The silent security risk of unstructured data
FYI, this story is more than a year old
Australian businesses are currently faced with the challenge of managing and storing a plethora of distributed unstructured data sets. Unstructured data comes in various forms – documents, audio, digital images, video – and from multiple sources including sensors, employees, customers and other external channels.
IDC estimates that 90% of today’s enterprise data is unstructured – and it’s common for these data sets to be accessed and stored across multiple environments, in multiple formats, in locations all over the world, just to keep up with the data growth. This can be an extremely expensive and time-consuming exercise to deliver and maintain.
Due to the current unstructured and distributed nature of data, businesses are finding it difficult to gain any security insights from it with traditional storage solutions. This can put them at risk of missing out on significant amounts of crucial intelligence.
This is especially concerning when governments around the world are introducing legislation such as the mandatory Notifiable Data Breach scheme in Australia and the General Data Protection Regulation in the European Union, that hold businesses more accountable for security breaches. It can be difficult to remain compliant with such regulations and vigilant about security when organisations have very little visibility into what’s happening across their unstructured data, let alone where it’s stored.
These dramatic shifts in data call for businesses to take a different approach to storage – with many starting to turn towards software-defined storage (SDS). SDS enables distributed enterprises to modernise, centralise, and consolidate their distributed IT storage infrastructure into on-premise, hybrid, or public cloud datacentres. IDC forecasts the SDS market will grow to generate worldwide revenues of nearly US$16.2 billion in 2021.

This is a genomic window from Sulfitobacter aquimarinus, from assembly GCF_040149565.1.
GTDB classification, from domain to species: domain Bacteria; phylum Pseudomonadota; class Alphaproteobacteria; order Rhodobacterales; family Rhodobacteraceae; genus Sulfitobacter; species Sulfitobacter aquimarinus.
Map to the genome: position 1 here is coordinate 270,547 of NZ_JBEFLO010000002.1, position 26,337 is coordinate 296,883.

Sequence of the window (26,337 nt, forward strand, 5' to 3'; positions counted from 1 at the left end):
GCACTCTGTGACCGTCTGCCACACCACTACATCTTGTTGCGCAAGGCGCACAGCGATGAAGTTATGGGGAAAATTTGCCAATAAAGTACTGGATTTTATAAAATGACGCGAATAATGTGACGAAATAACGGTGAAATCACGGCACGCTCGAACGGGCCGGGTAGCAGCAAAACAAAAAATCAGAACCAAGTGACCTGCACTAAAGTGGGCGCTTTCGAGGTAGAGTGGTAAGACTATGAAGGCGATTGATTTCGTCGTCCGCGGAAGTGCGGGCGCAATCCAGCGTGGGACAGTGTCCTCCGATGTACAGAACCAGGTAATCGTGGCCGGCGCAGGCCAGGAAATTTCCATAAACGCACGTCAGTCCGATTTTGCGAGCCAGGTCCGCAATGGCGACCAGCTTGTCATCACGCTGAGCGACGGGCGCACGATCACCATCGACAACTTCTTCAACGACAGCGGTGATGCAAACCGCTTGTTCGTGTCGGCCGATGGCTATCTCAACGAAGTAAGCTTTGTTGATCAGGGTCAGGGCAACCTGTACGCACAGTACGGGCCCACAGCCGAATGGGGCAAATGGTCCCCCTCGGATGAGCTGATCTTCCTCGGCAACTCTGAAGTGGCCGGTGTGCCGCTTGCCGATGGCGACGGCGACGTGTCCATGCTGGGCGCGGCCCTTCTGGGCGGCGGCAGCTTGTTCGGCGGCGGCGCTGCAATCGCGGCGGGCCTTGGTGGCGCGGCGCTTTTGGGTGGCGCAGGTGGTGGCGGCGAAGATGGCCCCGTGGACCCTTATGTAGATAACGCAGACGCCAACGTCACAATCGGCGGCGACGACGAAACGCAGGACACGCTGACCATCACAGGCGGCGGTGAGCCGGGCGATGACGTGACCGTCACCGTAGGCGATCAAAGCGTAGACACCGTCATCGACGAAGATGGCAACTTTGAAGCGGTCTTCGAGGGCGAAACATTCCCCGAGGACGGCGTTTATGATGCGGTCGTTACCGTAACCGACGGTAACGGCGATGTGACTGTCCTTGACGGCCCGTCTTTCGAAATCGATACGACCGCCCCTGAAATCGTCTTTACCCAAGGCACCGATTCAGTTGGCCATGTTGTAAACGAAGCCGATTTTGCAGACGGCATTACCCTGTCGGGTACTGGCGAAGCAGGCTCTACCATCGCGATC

Centralising and consolidating storage through an SDS solution removes the need for businesses to provision unnecessary storage services at local distributed sites. It also removes the need for local backups, which in turn eliminates a lot of effort spent preserving what's not needed. This can lead to huge cost savings of up to 70 per cent.
In addition, all employees – no matter their location – will have access to the same data in real-time, helping to overcome collaboration challenges with other team members working at different locations, such as version control and latency issues. Other flow-on benefits of making the switch to SSD include improving a company’s ability to be more agile and make faster, data-driven decisions.
Once a company achieves centralised visibility of its data – both structured and unstructured – it has a complete overview and understanding of which datasets are useful and which are not.
Businesses can use this deeper understanding of their information to tap into data-driven security opportunities. Their increased ability to identify and collect relevant data can be used to detect changing use patterns, perform complex correlations across a variety of data sources from server and application logs to network events and user activities, and execute complex rapid analysis to preemptively identify security threats.
Carrying out such activities will also allow businesses to maintain a strong security posture by remaining consistently compliant with ever-changing security regulations and prepared for any future compliance audits.
Combining this new state of data with security will help organisations improve their overall cyber resilience and elevate their ability to respond to any future cyber attacks. It will provide businesses with access to a new generation of security analytics solutions that are able to collect, store, and analyse huge amounts of security data across the whole enterprise in real time.
Article by Sean Scott Regional Director APAC for Talon Storage.